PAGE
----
Ed’s Statement: “This is the best you can do, Alex? This is your contribution to a serious discussion of important issues – name calling and invented facts?”

My Opinion: Condescending questions.



Ed’s Statement to Mickey: “There are real issues here, and you provide a forum that brings together disparate views . . . and we end up with simplistic arguments and name calling.”

My Opinion: We should have learned in kindergarten not to call names.

My Further Opinion: Ed complains, “we end up with simplistic arguments . . .” Ed, I did not know that participation in the conversation required a certain I.Q. If this is indeed the case, I am going to be very lonely writing to just myself – Ha Ha (joke).



When debating issues with people who disagree with you, it is always good to remember the words of Samuel Johnson: “All argument is against it; but all belief is for it.”

 
At Friday, June 24, 2005 9:54:00 AM, Anonymous Anonymous said...

Ed,

I appreciate the topical discussion. But for some reason you're not acknowledging the point.

For example, "nothing bad is being done". No one said that. In fact, I've stated that statistically, there would have to be some. The vengeance of the individual sodiers taken out on some prisoners does not make it right-nor does it re-write the policy.

To believe that something like this in WAR would not happen is silly.

I also stated very clearly that there are likely innocent people in the prison. But when you read it, it comes out, "they're all guilty anyway." This does make it hard to have a serious discussion with you.

Bottom line: our policy and the conduct of the VAST majority of our troops (According to AI) towards the prisoners is way above the legal and moral standards. SOME troops will break the rules. SOME troops should be punished. This is where it ends.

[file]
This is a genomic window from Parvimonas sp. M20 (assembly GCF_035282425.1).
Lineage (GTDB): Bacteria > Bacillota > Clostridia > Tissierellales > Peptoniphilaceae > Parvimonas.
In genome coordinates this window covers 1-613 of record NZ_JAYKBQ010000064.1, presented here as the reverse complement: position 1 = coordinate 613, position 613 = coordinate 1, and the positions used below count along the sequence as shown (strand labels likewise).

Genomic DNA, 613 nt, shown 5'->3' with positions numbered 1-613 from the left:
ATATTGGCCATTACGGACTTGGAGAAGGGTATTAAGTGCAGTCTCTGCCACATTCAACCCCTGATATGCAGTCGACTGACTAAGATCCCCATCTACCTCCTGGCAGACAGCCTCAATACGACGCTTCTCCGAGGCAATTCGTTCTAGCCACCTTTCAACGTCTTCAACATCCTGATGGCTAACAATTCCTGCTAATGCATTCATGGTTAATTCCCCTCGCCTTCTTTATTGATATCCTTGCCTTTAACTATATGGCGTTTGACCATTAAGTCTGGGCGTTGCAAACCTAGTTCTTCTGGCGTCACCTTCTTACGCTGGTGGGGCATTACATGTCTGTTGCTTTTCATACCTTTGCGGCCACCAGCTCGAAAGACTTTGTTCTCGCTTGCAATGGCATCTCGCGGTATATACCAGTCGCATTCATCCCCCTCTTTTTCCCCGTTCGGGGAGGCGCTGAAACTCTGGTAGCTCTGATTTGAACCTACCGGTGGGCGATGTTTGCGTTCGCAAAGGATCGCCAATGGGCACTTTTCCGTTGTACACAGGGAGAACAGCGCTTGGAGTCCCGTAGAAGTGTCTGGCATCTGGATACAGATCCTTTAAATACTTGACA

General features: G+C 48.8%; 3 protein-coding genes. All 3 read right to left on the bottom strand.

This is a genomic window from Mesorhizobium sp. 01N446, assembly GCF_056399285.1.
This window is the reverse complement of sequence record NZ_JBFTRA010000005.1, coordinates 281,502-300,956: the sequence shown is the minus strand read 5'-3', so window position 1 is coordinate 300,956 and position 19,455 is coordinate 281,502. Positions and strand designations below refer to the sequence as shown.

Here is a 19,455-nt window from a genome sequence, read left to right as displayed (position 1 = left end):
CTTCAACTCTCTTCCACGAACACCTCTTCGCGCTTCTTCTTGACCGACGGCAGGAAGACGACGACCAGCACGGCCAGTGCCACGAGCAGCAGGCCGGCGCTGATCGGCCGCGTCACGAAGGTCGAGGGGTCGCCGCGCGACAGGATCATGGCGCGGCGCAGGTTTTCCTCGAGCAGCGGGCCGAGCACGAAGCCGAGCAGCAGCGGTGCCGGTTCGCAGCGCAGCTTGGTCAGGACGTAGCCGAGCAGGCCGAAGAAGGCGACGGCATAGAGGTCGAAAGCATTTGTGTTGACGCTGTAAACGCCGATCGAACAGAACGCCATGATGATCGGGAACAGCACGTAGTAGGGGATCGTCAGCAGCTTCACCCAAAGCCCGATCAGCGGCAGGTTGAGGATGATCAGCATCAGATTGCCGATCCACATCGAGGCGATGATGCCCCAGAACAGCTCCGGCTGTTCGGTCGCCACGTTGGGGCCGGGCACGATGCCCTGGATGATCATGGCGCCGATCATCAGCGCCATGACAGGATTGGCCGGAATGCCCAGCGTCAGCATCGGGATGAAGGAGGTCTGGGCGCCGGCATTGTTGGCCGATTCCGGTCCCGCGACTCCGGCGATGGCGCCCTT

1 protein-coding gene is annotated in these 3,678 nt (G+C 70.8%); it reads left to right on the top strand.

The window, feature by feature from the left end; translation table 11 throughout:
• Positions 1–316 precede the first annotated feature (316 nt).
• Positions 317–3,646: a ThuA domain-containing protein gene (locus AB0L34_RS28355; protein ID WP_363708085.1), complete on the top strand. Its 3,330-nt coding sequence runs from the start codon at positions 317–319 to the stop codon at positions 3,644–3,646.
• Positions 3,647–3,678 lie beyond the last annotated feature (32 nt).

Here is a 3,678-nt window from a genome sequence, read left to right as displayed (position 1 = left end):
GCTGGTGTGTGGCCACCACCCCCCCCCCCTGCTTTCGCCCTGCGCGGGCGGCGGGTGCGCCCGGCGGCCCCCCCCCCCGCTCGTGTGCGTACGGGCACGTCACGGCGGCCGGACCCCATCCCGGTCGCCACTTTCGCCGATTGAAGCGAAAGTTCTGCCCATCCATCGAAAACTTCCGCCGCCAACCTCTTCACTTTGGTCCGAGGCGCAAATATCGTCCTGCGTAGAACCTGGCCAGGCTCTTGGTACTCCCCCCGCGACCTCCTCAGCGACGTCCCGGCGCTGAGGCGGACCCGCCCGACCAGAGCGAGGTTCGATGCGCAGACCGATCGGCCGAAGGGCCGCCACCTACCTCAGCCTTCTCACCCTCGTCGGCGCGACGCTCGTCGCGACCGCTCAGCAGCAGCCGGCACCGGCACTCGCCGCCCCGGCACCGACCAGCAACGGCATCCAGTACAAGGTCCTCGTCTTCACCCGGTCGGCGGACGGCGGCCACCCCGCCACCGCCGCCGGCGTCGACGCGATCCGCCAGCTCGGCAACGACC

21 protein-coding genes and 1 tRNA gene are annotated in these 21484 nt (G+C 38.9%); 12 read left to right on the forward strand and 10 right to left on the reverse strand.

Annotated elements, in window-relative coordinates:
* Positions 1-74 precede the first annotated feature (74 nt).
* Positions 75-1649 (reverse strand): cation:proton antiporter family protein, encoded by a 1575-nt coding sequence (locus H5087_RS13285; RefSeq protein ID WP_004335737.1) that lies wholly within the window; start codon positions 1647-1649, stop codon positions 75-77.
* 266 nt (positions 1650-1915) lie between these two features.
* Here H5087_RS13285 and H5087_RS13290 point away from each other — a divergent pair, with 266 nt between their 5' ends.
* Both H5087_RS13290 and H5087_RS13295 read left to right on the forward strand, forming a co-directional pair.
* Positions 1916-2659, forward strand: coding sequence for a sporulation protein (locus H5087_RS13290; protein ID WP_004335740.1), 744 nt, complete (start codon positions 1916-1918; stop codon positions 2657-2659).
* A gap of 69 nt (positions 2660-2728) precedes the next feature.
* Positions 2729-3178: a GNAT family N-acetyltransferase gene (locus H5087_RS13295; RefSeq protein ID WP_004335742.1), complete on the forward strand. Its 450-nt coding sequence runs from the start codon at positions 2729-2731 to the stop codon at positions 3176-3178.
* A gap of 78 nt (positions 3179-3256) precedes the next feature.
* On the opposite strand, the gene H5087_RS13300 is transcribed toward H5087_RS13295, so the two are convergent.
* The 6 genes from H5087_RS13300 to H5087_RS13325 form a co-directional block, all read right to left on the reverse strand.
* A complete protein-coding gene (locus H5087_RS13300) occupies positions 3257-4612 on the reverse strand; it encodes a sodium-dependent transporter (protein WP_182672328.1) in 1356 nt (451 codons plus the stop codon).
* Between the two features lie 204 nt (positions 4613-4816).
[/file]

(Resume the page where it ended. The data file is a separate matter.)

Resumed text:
There is no need to use "America" or "Bush Policy" in connection with this. To advertise this and to shout it out to the rest of the world is an attempt to make sure everyone hates us. That's treasonous. That's dishonest- and done only for political gain.

I know Pfc.Lindy England would disagree with you on your assessment about accountability. but anyway....

the Heckler

 
At Friday, June 24, 2005 11:08:00 AM, Anonymous ed cone said...

I don't mean to be rude, I don't mean the people here are simple, I wouldn't be arguing with you if I didn't think it was worthwhile.

But Occam's razor doesn't make the world a simple binary place, it just says when no answer can be reached the simplest explanation is logically the strongest argument.

It does not mean it is productive to reduce US relations to 'they hate us because we are America.' That strikes me as a very dangerous way to view the world, in a very practical sense. There is an enormous strategic advantage to understanding the people who are trying to kill you, and also to not making more people want to kill you.

There is also a moral element to the way we as Americans act, regardless of the actions of others.

I'm sure these are principles upon which we would agree in general. But we seem to be making little progress in arguing this specific case. So, I'll bow out and see you next time.

 
At Friday, June 24, 2005 11:29:00 AM, Anonymous Anonymous said...

Ed,

You're right it simple. You seem to hate the broad brush but use it in most every post. Let me step away from this issue to mention a conversation I had with my father-in-law as an example.

He dislikes the NFL- or as he calls it, the National Felons League. Well, I did some research and found that there are 27 NFL players who have either been arrested or convicted of a crime.

There are roughly 1,768 players in the league. That equates to .15% of the sum.

So is it fair to base an opinion about the whole based on the few? Is it right to preach to others that the league is bad?

What are the ratios of good guards to bad in Guantonomo? What is the value in using terms like "America" when desrcribing only a few "players"?

Yes, there is a moral element to this and we can deal with it on our own without the help of the left airing out our dirty laundry to the entire world.

the Heckler

 
At Friday, June 24, 2005 11:57:00 AM, Anonymous Alex said...

Ed,

Thanks for the correct spelling of "Occam's razor." I must learn to keep my dictionary with me.